The campaigns for winning asbestos compensation can often appear to be hard fought with asbestosis lawyers battling to overcome a great deal of resistance to the idea that even a low level exposure to asbestos is a risk to health.

There is a significant body of research evidence to show that lower levels of exposure to asbestos can and do develop into the fatal mesothelioma. But gaining mesothelioma compensation can be extremely difficult when experts are brought in to testify that environmental risk is negligible!

According to Julian Peto of the Health and Safety Commission 1985 review, “Every single person in the UK has some asbestos in their lungs. It is the level of exposure and the frequency that’s important. All the established cases of mesothelioma so far have been due to high and regular exposure. The risk to men is six times higher than the risk to women (who are seldom exposed to asbestos at work). Environmental exposure is clearly not as significant as occupational exposure.”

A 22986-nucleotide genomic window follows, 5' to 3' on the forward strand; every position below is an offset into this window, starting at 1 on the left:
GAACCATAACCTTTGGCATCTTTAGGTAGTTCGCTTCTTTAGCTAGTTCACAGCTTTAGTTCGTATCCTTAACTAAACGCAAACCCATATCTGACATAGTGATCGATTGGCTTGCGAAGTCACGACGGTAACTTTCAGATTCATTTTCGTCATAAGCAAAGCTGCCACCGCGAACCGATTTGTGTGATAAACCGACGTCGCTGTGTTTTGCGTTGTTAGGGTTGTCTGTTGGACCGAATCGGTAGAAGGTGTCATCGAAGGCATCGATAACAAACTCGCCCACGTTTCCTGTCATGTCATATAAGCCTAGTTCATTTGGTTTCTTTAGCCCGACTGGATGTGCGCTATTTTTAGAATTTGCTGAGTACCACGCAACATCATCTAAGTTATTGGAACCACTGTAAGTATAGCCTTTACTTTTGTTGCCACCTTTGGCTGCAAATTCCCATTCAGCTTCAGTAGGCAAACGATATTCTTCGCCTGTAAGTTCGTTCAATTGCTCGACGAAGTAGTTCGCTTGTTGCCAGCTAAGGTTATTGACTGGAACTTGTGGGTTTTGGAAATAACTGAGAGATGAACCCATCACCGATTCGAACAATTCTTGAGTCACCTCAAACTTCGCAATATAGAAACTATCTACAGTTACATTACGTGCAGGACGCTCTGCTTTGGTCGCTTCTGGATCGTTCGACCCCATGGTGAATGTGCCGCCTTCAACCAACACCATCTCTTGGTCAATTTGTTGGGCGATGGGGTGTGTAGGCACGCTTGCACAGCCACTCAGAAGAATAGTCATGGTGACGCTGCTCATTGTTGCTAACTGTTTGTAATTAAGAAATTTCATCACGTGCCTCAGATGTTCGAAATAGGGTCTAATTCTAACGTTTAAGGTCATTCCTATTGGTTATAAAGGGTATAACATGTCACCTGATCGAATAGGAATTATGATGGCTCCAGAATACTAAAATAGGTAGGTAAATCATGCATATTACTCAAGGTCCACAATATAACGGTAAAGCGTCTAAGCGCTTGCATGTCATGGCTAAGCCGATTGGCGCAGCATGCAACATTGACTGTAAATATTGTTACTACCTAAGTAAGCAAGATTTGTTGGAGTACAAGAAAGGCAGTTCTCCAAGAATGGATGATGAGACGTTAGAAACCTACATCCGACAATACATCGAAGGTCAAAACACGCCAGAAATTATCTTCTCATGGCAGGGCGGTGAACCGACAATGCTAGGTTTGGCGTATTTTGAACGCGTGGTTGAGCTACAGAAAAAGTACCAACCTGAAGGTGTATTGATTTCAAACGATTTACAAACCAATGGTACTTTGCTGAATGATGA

If it is true that everyone now has some level, no matter how minimal, of asbestos in or around their lung tissue, then the prospects are very serious indeed, given the long latency for asbestos-related diseases and the determining of the cause of asbestosis symptoms.

Notwithstanding, the known dangers of secondary asbestos exposure, there is the less well-known disease of cryptogenic asbestos, whereby a condition is diagnosed, the symptoms of which, are identical to asbestos exposure but are attributed to ‘an unknown cause’. This indeed, could prove problematic to prove in court.

An example of such an instance occurred when a non-smoking Glasgow school cleaner of more than 30 years service with a hitherto, clean bill of health, began to experience shortness of breath and pains in the chest. Fifteen years earlier, the cleaner had, every day for six months, been exposed to asbestos dust when regularly cleaning the dust fallen from insulation material due to a damaged ceiling.

A chest consultant diagnosed ‘cryptogenic’ fibrosing alveolitis – or fibrosis of the lung tissue – and a post mortem would be needed to distinguish between the conditions. In addition, the victim had pleural plaques, accepted as evidence of asbestos exposure, yet the Department of Social Security had refused a claim for benefit, stating the work history was said to be insufficient to cause asbestosis!

Deaths caused by such exposures are likely to rise in the future because much asbestos in buildings was and is totally uncontrolled.